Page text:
To examine the impact of cost‐sharing increases on continuity of specialty drug use in Medicare beneficiaries with multiple sclerosis () or rheumatoid arthritis ().
Five percent Medicare claims data (2007–2010).
Quasi‐experimental study examining changes in specialty drug use among a group of Medicare Part D beneficiaries without low‐income subsidies (non‐) as they transitioned from a 5 percent cost‐sharing preperiod to a ≥25 percent cost‐sharing postperiod, as compared to changes among a disease‐matched contemporaneous control group of patients eligible for full low‐income subsidies (), who faced minor cost sharing (≤$6.30 copayment) in both the pre‐ and postperiods.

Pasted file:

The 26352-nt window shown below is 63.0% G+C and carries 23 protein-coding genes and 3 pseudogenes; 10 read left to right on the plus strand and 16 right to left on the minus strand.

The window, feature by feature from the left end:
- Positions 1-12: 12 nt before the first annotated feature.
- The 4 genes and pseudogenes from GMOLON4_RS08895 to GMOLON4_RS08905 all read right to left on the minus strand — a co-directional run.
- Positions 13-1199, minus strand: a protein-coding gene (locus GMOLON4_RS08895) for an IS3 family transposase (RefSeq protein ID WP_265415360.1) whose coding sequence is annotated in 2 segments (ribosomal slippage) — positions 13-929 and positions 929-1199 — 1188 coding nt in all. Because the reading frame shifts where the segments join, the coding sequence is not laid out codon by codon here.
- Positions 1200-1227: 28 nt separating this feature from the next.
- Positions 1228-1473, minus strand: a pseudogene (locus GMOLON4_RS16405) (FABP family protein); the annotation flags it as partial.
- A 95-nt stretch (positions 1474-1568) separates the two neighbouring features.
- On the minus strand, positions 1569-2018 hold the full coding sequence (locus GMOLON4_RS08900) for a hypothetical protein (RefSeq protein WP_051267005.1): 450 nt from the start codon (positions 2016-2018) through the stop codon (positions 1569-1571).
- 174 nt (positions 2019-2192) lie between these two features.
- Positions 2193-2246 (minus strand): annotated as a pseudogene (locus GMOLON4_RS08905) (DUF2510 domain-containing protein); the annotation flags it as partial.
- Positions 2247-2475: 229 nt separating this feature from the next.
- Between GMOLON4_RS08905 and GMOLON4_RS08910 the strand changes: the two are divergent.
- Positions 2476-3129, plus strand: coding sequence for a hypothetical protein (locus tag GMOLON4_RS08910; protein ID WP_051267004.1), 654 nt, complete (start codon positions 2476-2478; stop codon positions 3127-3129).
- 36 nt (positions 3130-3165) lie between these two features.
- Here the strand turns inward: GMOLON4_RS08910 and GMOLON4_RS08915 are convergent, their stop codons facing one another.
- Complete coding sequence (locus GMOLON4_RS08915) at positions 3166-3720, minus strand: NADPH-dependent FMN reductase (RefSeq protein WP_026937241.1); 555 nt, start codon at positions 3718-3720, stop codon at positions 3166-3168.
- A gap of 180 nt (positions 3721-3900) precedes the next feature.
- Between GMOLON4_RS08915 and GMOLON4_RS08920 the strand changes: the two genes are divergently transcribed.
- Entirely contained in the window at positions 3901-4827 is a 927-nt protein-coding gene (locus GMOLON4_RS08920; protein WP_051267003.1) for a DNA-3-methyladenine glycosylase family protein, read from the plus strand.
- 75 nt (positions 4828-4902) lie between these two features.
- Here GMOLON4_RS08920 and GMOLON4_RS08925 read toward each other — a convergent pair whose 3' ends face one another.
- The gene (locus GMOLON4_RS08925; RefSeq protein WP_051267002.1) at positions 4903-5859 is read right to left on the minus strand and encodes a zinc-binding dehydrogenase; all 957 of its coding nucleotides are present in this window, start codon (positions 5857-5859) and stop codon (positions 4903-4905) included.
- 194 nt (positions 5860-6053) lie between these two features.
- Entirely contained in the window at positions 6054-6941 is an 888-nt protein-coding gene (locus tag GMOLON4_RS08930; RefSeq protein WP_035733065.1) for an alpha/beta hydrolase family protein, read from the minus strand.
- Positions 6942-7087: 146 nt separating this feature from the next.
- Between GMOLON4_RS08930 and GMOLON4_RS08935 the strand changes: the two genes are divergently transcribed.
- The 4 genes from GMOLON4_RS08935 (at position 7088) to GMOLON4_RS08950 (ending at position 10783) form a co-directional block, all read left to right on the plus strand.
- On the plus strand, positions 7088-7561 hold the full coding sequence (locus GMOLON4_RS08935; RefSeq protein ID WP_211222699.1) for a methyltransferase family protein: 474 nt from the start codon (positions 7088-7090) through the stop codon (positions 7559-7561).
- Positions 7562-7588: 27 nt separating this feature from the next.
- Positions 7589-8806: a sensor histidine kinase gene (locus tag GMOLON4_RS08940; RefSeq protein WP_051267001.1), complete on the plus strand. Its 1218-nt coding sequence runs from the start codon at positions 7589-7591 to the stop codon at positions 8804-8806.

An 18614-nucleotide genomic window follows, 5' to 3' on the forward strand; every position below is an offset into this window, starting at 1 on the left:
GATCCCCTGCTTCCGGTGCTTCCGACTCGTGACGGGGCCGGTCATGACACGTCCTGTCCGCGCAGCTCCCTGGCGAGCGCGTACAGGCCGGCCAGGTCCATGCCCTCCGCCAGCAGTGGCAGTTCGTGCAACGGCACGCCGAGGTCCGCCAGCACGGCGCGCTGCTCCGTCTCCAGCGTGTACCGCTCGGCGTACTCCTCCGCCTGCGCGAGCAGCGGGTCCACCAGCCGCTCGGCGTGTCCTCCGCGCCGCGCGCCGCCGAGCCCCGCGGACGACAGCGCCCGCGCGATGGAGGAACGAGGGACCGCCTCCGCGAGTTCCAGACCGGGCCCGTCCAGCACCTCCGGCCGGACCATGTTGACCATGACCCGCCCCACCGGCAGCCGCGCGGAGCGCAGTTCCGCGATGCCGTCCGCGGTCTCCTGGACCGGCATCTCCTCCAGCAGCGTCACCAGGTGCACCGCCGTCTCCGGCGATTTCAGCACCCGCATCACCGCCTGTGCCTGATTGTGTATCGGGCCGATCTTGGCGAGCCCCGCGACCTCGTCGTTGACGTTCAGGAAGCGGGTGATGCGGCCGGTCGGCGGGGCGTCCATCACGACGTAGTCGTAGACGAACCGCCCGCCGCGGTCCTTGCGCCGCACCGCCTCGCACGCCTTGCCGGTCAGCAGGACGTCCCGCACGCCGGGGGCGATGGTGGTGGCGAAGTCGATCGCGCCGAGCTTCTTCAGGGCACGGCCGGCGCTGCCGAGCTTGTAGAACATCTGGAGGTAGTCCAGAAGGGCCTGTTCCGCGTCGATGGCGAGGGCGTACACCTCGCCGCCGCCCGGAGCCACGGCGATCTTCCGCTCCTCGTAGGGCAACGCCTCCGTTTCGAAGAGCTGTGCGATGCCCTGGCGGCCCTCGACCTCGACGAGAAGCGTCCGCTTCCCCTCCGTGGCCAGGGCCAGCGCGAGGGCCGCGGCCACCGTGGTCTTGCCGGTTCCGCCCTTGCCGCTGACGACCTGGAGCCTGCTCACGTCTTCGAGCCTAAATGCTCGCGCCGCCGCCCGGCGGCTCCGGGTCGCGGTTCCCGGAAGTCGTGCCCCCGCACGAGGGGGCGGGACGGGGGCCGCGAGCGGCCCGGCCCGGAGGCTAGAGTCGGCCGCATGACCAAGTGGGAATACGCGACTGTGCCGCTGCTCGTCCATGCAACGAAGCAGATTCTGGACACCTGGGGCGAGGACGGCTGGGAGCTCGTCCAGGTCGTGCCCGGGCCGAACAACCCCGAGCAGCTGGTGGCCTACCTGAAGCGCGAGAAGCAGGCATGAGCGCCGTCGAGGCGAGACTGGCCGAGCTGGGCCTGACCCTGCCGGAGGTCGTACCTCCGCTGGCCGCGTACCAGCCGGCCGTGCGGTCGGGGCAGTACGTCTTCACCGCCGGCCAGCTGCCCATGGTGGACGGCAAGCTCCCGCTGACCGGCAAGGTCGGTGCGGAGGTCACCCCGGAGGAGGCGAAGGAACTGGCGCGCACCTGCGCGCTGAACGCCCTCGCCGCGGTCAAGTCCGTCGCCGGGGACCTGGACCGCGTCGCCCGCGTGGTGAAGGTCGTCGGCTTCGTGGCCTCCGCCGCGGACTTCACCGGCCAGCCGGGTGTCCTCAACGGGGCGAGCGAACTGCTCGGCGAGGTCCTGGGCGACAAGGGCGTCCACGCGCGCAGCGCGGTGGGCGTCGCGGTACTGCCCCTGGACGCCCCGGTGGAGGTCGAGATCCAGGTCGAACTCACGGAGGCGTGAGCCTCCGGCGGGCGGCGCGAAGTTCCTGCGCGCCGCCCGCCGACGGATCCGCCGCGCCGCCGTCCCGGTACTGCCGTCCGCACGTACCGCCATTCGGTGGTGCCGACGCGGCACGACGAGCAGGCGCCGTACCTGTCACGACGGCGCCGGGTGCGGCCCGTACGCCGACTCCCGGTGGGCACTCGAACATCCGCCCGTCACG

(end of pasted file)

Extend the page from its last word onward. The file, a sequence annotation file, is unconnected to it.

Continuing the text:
Data Sources/Study Setting
Key variables were extracted from Medicare data.
Relative to the group, the non‐ group had a greater increase in incidence of 30‐day continuous gaps in any Part D treatment from the lower cost‐sharing period to the higher cost‐sharing period (, absolute increase = 10.1 percent, = 1.61, 95% 1.19–2.17; , absolute increase = 21.9 percent, = 2.75, 95% 2.15–3.51). The increase in Part D treatment gaps was not offset by increased Part B specialty drug use.
Cost‐sharing increases due to specialty tier‐level cost sharing were associated with interruptions in and specialty drug treatments.
Data Collection/Extraction Methods